“When people think of therapy as just communication, they misunderstand the processes involved in helping people do better. Yes, we do communicate with the people who come to visit us but that’s not the only thing we do. We follow structured scientific techniques to address the underlying issues,” he says.
Another misconception people have, explains Gautam, is that many people who come for therapy also assume that the results will be immediate.
“Going to therapy is not like taking a painkiller and you start seeing results immediately. But unfortunately, that’s what most people who come for therapy expect. When they realise that it’s not the case, many decide to discontinue their therapy sessions,” says Gautam.
In recent times, despite the focus media has given to mental health and well-being, both Chaudhary and Gautam believe that seeking help for mental health continues to be a subject of taboo.
Moreover, the misconception that therapy is only for people with mental health problems continues to discourage many from seeking help.
“But you don’t have to be identified with a mental health problem to seek therapy. Therapy can be useful to anyone. Doing therapy is like learning a life skill,” says Chaudhary. “And therapy becomes especially significant because in our daily conversations we don’t talk enough about how to deal with life. Many people who have taken therapy believe doing so has given them a sense of clarity about their problems and how they can go about solving them and that therapy has allowed them to better handle their emotions.”
So, when should one consider therapy?
According to Chaudhary and Gautam, the warning signs are when you are experiencing an uneasiness that doesn’t easily wear off and you are persistently feeling vulnerable and alienated from people. For some, it could be when their emotions are negatively affecting both their personal and professional lives. In some cases, the signs could be as severe as wanting to hurt yourself.
“It can be difficult to trace your signs because as humans we often portray different roles and give into situations. But if you find yourself often feeling overwhelmed and you are having difficulty doing things, you should think of therapy,” says Gautam.
In many cases, these signs can also be traced to people’s behaviour and their use of substances or an obsession over things.
“Therapy is the first step one can take to improve their mental well-being. It’s a step that is already indicative of their honest effort to heal,” says Chaudhary.
Hamal also believes that his honesty during his therapy sessions has helped him to come this far and build his capacity to tackle his problems.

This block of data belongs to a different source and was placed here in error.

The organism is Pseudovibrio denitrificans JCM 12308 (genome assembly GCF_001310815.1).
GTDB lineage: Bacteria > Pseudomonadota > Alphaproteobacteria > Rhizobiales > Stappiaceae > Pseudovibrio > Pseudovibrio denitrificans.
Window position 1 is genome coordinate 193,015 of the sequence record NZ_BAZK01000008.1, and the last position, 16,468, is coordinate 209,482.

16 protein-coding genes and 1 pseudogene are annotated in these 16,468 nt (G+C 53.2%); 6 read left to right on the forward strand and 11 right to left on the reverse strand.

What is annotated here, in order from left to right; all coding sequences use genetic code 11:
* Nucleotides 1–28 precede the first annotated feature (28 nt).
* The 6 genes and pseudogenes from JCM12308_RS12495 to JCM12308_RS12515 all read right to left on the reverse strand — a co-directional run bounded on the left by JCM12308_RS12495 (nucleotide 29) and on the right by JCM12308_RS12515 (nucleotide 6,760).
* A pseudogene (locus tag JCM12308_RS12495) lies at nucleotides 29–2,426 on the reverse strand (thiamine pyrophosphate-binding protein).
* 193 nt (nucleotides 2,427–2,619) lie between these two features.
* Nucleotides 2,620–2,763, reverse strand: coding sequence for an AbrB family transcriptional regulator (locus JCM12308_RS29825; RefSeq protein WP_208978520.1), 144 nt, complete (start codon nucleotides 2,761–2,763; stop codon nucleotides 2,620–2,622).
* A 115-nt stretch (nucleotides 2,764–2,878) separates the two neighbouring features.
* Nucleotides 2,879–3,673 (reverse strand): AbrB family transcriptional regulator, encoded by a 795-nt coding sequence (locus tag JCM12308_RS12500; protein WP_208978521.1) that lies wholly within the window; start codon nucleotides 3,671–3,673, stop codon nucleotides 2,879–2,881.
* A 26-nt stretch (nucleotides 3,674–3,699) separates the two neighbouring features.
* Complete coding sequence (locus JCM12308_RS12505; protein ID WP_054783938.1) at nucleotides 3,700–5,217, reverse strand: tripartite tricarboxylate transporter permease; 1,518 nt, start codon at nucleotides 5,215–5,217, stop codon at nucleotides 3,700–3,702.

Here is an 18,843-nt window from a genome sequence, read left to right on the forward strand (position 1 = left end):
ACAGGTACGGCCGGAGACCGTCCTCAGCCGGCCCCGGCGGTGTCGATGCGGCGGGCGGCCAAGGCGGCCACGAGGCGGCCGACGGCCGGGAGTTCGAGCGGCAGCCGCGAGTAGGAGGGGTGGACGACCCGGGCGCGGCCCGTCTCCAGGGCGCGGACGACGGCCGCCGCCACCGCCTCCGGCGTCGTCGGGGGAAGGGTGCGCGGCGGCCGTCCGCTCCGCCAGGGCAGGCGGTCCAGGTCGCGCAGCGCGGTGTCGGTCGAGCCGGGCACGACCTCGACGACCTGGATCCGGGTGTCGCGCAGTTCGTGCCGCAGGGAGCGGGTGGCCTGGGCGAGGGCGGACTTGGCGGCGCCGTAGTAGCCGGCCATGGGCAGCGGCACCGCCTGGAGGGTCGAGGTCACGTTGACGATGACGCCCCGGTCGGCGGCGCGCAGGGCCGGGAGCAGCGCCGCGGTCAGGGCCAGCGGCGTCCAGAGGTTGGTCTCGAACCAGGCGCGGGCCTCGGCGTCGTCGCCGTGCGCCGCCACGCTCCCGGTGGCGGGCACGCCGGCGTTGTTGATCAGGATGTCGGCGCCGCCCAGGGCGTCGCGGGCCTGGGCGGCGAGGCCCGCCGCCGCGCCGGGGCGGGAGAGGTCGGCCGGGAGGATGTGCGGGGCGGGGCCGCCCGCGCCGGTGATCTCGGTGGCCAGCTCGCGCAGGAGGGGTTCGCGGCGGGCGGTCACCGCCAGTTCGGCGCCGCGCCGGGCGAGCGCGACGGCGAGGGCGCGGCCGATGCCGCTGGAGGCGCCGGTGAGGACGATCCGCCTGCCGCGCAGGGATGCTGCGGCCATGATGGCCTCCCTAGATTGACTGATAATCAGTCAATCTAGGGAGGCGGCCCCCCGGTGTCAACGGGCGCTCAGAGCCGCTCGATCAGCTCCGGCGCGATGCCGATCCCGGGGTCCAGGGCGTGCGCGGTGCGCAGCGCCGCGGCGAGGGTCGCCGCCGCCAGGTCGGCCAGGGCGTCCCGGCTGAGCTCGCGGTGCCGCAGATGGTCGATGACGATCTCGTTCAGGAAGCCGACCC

“I knew from the get-go that if I wanted to help myself, I should be honest with my therapist. At first, I didn’t really feel like therapy was working for me, but as I continued, I started seeing changes in myself,” he says. “The treatment has felt expensive at times but I always knew that if I am to get better, therapy is one of the things I should go for.”
But one thing to always look out for when you are doing therapy is how comfortable your therapist makes you feel, says Chaudhary.
“If you are not feeling comfortable sharing your thoughts, and if you feel like you are being judged, then that therapist probably is not right for you. A good therapist will be able to gain your trust and make you feel secure,” she says.
In the initial days of seeking medical help, Hamal says he was not comfortable with the professionals he was seeking help from. “Some consultations lasted less than 10 minutes and I felt that many were more eager to prescribe medicines than to understand my problems,” he says.
During one period, Hamal found himself destructively dependent on the medications he was taking. There were days when he would not be able to get out of his bed and the severe headaches he experienced whenever he missed his medication made him realise that he was getting too reliant on his pills.
“I consider myself lucky that I have always been aware of my situation. I also think I have always made an effort to learn more about mental health problems. From my own experience, I have understood how good counselling can help. That is also why I am now studying psychology to help people like me. I think we still haven’t been able to understand the importance of our mental well-being,” says Hamal, who is now a first-year student of psychology.
Today, the pain Hamal feels isn’t as bad as when he was in his adolescent years, he says.
“I wouldn’t say I am completely recovered today. But I feel better than I was and the effort I have taken with my therapy has helped me do better in life. It has instilled in me some skills to cope with life,” says Hamal. “And that is one thing you need to do to prepare for therapy—you need to commit to it.”